Set Up SSO in Apache with ModAuthOpenIDC & AzureAD on Rocky Linux 8

This tutorial will walk you through the steps to set up authentication, authorization and single sign-on in Apache web server using the combination of ModAuthOpenIDC and Azure Active Directory as an identity provider on Rocky Linux release 8.

  • Apache is the most widely-used web server in the world. It provides many powerful features including dynamically loadable modules, robust media support, and extensive integration with other popular software.
  • OpenID Connect (OIDC) is an identity layer built on top of the OAuth 2.0 framework. It allows third-party applications to verify the identity of the end-user and to obtain basic user profile information. OIDC uses JSON web tokens (JWTs), which you can obtain using flows conforming to the OAuth 2.0 specifications.
  • ModAuthOpenidc is a certified authentication and authorization module for the Apache HTTP server that implements the OpenID Connect Relying Party functionality. It relays end user authentication to an identity provider and receives user identity information from that idp. It then passes on that identity information to applications protected by the Apache and establishes an authentication session for the identified user.
  • Single sign-on (SSO) is a property of access control of multiple related, yet independent, software systems. With this property, a user logs in with a single ID and password to gain access to a connected system or systems without using different usernames or passwords, or in some configurations seamlessly sign on at each system.
  • Azure Active Directory (AzureAD) is Microsoft's enterprise cloud-based identity and access management (IAM) solution. It can sync with on-premise Active Directory and provide authentication to other cloud-based systems, and applications via authentication protocols like OAuth2, SAML, and WS-Security.

To follow this tutorial along, you will need a (physical or virtual) machine installed with Rocky Linux release 8.


Install Prerequisites

Log in to your Rocky Linux using a non-root user having sudo privileges and perform the following steps.

Type following command on your Rocky Linux to set correct timezone:

sudo timedatectl set-timezone Asia/Karachi

Make sure you replace the highlighted text with yours.

Type following command to install Apache, ModAuthOpenidc and other important packages on your Rocky Linux:

sudo dnf -y install openssl httpd mod_ssl mod_auth_openidc

At this stage, you have installed all the required packages on your Rocky Linux.


Register an App with Azure Active Directory

To integrate Azure Active Directory authentication in Apache,  you need to register your application with Azure and obtain required information so that you can configure your Apache web server using that information.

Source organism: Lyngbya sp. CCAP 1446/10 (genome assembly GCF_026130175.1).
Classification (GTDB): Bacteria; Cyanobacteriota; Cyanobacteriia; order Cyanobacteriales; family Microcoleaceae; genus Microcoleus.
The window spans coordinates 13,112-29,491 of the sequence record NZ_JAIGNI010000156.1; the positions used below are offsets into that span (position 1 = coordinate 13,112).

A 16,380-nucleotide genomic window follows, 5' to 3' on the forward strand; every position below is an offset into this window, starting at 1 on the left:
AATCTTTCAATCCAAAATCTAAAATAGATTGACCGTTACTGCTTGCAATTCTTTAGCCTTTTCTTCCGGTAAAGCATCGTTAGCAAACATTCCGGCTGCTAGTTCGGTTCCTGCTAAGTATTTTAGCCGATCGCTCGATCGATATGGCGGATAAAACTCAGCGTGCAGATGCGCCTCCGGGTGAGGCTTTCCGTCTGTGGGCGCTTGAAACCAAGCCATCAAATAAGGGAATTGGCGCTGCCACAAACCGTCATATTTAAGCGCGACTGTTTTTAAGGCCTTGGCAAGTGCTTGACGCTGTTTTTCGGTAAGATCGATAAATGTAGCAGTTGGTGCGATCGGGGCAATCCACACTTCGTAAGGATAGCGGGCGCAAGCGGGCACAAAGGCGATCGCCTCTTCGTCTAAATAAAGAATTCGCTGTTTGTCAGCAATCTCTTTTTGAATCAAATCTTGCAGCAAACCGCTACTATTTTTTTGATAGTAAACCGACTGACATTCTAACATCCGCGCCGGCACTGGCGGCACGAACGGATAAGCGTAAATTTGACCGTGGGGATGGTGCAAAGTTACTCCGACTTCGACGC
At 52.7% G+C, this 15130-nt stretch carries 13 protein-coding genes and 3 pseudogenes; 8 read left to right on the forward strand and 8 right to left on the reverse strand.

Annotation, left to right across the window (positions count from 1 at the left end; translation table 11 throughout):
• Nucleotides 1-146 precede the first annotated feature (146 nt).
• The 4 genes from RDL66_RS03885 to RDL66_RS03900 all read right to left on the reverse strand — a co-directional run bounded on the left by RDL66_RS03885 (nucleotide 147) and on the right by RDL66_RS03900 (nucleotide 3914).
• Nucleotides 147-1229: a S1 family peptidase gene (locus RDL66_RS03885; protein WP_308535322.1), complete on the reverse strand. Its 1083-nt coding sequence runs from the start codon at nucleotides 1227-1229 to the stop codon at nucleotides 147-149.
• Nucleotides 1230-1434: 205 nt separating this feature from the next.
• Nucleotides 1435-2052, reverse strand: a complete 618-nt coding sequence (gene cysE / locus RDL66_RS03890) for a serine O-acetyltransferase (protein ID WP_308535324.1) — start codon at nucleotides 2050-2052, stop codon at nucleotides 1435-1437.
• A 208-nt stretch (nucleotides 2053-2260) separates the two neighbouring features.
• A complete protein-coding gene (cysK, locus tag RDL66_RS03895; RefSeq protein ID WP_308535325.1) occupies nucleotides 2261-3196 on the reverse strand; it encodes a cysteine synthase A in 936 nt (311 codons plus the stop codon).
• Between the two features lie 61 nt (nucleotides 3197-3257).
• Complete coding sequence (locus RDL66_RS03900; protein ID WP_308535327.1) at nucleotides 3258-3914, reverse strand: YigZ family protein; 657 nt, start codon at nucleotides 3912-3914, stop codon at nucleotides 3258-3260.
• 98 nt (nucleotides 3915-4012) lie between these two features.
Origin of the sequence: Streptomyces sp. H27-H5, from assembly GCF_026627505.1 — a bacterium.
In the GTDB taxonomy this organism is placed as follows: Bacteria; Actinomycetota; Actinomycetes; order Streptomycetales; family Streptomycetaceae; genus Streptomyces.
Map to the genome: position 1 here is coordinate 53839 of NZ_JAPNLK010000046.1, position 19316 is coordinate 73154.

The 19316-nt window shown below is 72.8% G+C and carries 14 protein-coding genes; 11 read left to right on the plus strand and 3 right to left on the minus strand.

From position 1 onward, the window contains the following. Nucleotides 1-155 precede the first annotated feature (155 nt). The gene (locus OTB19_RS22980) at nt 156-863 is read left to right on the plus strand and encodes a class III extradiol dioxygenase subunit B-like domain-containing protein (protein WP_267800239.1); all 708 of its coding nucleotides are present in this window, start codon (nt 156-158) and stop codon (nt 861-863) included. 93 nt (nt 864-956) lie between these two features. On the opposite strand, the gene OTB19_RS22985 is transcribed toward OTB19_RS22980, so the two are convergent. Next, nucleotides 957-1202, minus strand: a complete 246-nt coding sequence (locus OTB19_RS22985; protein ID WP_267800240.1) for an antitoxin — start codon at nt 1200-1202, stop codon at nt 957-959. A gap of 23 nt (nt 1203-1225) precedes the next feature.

Log in to your Azure Portal and navigate to Azure Active Directory as show in images below:


Click on App registrations


Click on New registration 

On the following screen:

  • Enter the name of your app in the Name box
  • Select your account type from Supported account types
  • Select Web from Redirect URI drop-down list
  • Enter the URI of your application like
  • Click on Register

From the following screen, you need to copy:

  1. Application (client) ID
  2. Directory (tenant) ID

and paste it on notepad as you need them later to configure your Apache web server.

Click on Certificates & secrets

Click on New client secret

On the following screen:

  • Enter description of your app in the Description box
  • Select an expiry period from the Expires drop-down list 
  • Click on Add

On the following screen, you must copy the Value of the client secrets and paste it on notepad as you need it for your Apache configuration later.

Remember: once you close the above screen, you will not be able to read client secrets value again, as it will be converted to asterisks for security reason, so make sure you write it down on notepad before closing the above screen.

Navigate to Token configuration then click on Add optional claim

On the following screen:

  • Select ID
  • From Claim select upn
  • Click on Add

On the following screen

  • Tick Turn on the Microsoft Graph profile 
  • Click Add

At this stage, you have successfully completed app registration process on your Azure, and you are now ready to configure your Apache web server to integrate Azure Active Directory authentication for your application.


Configure ModAuthOpenid in Apache

Log in to your Rocky Linux and perform the following steps to configure ModAuthOpenidc, and Apache web server.

Create an openidc.conf file in the Apache root configuration /etc/httpd/conf.d directory:

sudo nano /etc/httpd/conf.d/openidc.conf

Add following directives:

OIDCProviderMetadataURL Your Azure Tenant ID Here/.well-known/openid-configuration
OIDCRedirectURI Type Your Redirect URI HERE